Wildfires engulf Southern California As many as 1 million flee as almost 500,000 acres burn


Wednesday, October 24, 2007 :Massive wildfires have engulfed large swaths of southern California in the US, forcing hundreds of thousands of people to flee their homes and seek refuge in stadiums and other safe locations. As of the writing of this report, state officials and news agencies estimate that between 700,000 and 1,000,000 people have been forced to evacuate as a result of fires that began on Sunday.

The natural disaster prompted California Governor Arnold Schwarzenegger to declare a state of emergency in seven counties all the way from Santa Barbara, which is about 150 miles north of Los Angeles, to San Diego, about 150 miles south of LA. An estimated 500,000 acres—an area two times larger than New York City—have gone up in flames.

In San Diego County alone, which is located near the US border with Mexico, officials ordered residents in approximately 346,000 homes to evacuate for their safety. The magnitude of the civilian evacuation is the largest in the United States since the Civil War.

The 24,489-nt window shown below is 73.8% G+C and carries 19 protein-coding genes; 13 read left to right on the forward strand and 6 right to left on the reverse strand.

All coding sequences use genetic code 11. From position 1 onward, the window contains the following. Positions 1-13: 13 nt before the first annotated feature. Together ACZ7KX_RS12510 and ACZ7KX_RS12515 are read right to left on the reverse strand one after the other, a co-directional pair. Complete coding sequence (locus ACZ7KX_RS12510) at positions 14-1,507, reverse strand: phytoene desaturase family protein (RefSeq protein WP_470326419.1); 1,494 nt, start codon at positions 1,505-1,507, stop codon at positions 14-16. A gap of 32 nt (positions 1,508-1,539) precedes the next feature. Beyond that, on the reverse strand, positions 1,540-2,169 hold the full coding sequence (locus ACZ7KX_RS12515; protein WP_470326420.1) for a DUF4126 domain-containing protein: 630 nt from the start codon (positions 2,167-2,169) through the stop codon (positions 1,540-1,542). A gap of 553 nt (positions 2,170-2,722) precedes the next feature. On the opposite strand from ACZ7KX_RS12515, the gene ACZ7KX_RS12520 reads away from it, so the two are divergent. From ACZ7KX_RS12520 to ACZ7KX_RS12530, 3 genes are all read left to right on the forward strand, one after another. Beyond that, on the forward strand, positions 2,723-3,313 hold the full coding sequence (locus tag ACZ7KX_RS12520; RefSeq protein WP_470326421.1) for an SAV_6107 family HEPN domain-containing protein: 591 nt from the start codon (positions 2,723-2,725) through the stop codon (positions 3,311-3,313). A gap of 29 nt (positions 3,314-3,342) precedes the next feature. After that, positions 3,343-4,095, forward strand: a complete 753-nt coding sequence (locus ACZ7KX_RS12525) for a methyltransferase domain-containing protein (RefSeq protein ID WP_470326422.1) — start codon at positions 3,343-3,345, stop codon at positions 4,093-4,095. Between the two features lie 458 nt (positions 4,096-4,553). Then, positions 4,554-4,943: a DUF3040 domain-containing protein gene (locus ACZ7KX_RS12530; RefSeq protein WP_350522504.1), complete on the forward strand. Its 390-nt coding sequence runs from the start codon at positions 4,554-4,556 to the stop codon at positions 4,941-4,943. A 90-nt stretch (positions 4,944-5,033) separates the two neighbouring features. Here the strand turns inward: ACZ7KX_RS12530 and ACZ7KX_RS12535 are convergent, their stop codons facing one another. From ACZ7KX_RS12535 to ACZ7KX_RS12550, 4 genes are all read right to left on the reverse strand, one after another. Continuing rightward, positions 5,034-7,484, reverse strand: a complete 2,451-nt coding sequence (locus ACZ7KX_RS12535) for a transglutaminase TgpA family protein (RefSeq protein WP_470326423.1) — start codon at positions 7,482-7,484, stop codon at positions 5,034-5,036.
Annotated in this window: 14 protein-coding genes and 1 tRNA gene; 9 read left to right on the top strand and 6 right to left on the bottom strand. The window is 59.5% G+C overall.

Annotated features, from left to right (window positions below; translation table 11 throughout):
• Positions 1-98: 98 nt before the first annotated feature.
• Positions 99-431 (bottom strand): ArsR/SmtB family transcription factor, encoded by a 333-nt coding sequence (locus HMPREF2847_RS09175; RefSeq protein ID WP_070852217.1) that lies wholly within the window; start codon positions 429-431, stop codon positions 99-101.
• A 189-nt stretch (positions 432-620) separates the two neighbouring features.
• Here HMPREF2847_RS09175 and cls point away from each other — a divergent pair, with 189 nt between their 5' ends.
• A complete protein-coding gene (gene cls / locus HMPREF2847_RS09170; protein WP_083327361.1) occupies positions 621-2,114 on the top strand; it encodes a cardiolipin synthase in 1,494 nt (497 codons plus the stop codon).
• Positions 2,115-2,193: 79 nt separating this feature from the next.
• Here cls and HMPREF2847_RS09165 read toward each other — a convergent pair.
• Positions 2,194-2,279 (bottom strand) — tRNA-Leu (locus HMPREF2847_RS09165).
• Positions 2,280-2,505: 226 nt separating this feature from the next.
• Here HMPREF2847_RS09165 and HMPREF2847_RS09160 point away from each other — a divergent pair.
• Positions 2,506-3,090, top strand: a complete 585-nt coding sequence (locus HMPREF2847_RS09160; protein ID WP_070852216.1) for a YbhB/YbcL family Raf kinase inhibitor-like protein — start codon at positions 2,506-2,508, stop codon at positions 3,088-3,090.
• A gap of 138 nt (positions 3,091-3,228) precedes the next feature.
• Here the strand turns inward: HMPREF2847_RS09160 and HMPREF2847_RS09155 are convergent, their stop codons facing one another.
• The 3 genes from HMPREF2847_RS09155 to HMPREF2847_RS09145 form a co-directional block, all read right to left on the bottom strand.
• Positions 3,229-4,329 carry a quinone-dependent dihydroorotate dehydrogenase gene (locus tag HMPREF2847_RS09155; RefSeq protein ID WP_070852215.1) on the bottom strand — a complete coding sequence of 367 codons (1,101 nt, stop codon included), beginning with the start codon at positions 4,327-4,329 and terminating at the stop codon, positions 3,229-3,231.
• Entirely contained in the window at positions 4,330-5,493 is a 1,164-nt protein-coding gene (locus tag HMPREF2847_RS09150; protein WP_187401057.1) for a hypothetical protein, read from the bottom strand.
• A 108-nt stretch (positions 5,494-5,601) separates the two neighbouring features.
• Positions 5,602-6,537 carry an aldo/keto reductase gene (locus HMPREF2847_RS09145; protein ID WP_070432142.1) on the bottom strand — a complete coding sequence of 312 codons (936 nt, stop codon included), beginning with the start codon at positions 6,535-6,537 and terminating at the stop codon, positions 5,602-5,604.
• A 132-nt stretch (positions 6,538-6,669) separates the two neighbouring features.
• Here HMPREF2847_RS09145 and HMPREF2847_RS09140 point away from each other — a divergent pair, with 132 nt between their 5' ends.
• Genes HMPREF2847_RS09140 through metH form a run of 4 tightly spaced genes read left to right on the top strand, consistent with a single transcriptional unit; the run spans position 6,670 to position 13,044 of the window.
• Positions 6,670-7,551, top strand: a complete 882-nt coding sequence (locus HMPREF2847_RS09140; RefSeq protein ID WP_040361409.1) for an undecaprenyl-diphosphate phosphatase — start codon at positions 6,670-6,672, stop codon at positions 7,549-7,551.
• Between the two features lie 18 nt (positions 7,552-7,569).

Thousands of homes and buildings have been laid waste, sending large amounts of smoke and ash into the atmosphere. Thus far, there have been six fire- and evacuation-related fatalities reported, although those numbers may rise once emergency personnel are able to reach areas currently engulfed in flames. Six firefighters have been hospitalized.

At least 16 separate fires have been reported as of Monday, with the most ferocious located in Aqua Dulce, a relatively wealthy area north of Los Angeles. Those forcing the mass evacuations in San Diego County are the Witch, McCoy, and Coronado Hills fires. All of the fires are continuing to spread, with state officials saying that containment will not be possible for many more days.